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Franklin Delano Roosevelt began a regular secret correspondence with Britain's First Lord of the Admiralty, Winston Churchill, in September 1939—the first of 1,700 letters and telegrams between them.

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Franklin Delano Roosevelt forged a close personal relationship with Churchill, who became Prime Minister of the United Kingdom in May 1940.

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In July 1940, Roosevelt appointed two interventionist Republican leaders, Henry L Stimson and Frank Knox, as Secretaries of War and the Navy, respectively.

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In September 1940, Franklin Delano Roosevelt openly defied the Neutrality Acts by reaching the Destroyers for Bases Agreement, which, in exchange for military base rights in the British Caribbean Islands, gave 50 WWI American destroyers to Britain.

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Franklin Delano Roosevelt refused to give a definitive statement as to his willingness to be a candidate again, and he even indicated to some ambitious Democrats, such as James Farley, that he would not run for a third term and that they could seek the Democratic nomination.

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Franklin Delano Roosevelt was aided by the party's political bosses, who feared that no Democrat except Roosevelt could defeat Wendell Willkie, the popular Republican nominee.

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At the July 1940 Democratic Convention in Chicago, Franklin Delano Roosevelt easily swept aside challenges from Farley and Vice President Garner, who had turned against Franklin Delano Roosevelt in his second term because of his liberal economic and social policies.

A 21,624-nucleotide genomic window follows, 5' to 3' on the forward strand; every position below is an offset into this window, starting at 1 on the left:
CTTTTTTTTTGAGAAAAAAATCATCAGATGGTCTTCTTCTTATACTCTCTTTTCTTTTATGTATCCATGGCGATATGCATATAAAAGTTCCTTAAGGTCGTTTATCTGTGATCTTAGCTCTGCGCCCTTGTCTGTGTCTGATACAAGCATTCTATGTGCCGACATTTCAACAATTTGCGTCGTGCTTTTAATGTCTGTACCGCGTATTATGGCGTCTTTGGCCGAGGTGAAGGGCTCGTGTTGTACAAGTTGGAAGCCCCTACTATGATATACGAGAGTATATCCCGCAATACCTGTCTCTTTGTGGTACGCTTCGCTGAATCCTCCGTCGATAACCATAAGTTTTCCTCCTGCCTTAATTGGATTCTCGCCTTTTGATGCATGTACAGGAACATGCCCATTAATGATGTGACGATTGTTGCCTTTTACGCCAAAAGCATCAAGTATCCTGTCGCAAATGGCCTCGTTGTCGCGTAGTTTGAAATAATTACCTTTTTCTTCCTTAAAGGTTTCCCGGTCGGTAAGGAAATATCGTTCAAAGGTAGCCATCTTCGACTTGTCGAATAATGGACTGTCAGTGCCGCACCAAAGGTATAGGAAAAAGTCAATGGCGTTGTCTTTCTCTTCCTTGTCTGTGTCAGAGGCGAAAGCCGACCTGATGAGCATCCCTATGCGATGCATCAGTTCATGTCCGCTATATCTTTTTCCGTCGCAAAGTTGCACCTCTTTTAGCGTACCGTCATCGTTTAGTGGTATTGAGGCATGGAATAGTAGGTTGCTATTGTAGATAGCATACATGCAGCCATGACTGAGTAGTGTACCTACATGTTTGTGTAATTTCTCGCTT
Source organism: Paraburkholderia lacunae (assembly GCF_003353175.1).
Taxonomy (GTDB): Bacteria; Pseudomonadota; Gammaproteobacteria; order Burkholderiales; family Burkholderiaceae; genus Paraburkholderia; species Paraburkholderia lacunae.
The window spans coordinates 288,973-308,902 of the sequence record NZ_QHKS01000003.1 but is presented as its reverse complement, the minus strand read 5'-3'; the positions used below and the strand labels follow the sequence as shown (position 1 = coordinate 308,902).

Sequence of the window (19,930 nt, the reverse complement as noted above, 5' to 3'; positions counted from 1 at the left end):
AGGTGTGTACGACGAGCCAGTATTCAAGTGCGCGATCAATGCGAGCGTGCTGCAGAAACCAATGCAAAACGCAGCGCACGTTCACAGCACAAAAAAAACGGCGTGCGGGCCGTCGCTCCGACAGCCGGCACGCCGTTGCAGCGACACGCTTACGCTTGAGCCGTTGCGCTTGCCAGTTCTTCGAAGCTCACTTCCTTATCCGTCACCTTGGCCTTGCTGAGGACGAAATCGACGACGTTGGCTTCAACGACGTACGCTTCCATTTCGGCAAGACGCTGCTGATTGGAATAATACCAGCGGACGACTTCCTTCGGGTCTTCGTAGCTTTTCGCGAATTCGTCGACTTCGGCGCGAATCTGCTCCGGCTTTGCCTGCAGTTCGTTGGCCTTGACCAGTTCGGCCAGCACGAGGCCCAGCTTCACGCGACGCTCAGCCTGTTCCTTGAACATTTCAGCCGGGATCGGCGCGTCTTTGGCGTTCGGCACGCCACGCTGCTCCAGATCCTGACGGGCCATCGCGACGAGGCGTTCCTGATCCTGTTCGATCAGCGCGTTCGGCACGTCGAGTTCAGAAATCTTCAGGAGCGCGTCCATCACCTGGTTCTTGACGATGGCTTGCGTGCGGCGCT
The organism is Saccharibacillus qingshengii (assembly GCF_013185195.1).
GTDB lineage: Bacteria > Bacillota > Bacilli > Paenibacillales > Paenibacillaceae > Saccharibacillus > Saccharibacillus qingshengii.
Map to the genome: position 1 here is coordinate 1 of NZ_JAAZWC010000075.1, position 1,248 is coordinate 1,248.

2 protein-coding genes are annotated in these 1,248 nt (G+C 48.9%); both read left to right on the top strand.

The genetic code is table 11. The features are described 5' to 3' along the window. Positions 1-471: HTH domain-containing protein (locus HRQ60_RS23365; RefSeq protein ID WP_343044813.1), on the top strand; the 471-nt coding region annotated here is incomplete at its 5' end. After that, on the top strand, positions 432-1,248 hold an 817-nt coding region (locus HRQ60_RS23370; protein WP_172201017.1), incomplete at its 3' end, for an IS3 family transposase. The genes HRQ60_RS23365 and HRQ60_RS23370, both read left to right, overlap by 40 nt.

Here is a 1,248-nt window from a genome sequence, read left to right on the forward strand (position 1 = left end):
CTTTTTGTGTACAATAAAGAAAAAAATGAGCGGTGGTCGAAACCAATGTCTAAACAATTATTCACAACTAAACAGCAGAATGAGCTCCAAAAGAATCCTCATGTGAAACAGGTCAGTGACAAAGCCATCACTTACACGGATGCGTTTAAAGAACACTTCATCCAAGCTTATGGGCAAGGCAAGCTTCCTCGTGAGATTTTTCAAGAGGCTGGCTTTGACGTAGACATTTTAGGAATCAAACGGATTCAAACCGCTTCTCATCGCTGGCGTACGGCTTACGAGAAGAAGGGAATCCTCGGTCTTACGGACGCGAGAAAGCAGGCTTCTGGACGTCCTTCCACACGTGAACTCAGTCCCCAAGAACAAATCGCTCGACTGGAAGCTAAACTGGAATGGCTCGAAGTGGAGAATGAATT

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Franklin Delano Roosevelt maintained close personal control of all major diplomatic and military decisions, working closely with his generals and admirals, the war and Navy departments, the British, and even with the Soviet Union.

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In military affairs, Roosevelt worked most closely with Secretary Henry L Stimson at the War Department, Army Chief of Staff George Marshall, and Admiral William D Leahy.

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In July 1941, after Japan occupied the remainder of French Indochina, Franklin Delano Roosevelt cut off the sale of oil to Japan, depriving Japan of more than 95 percent of its oil supply.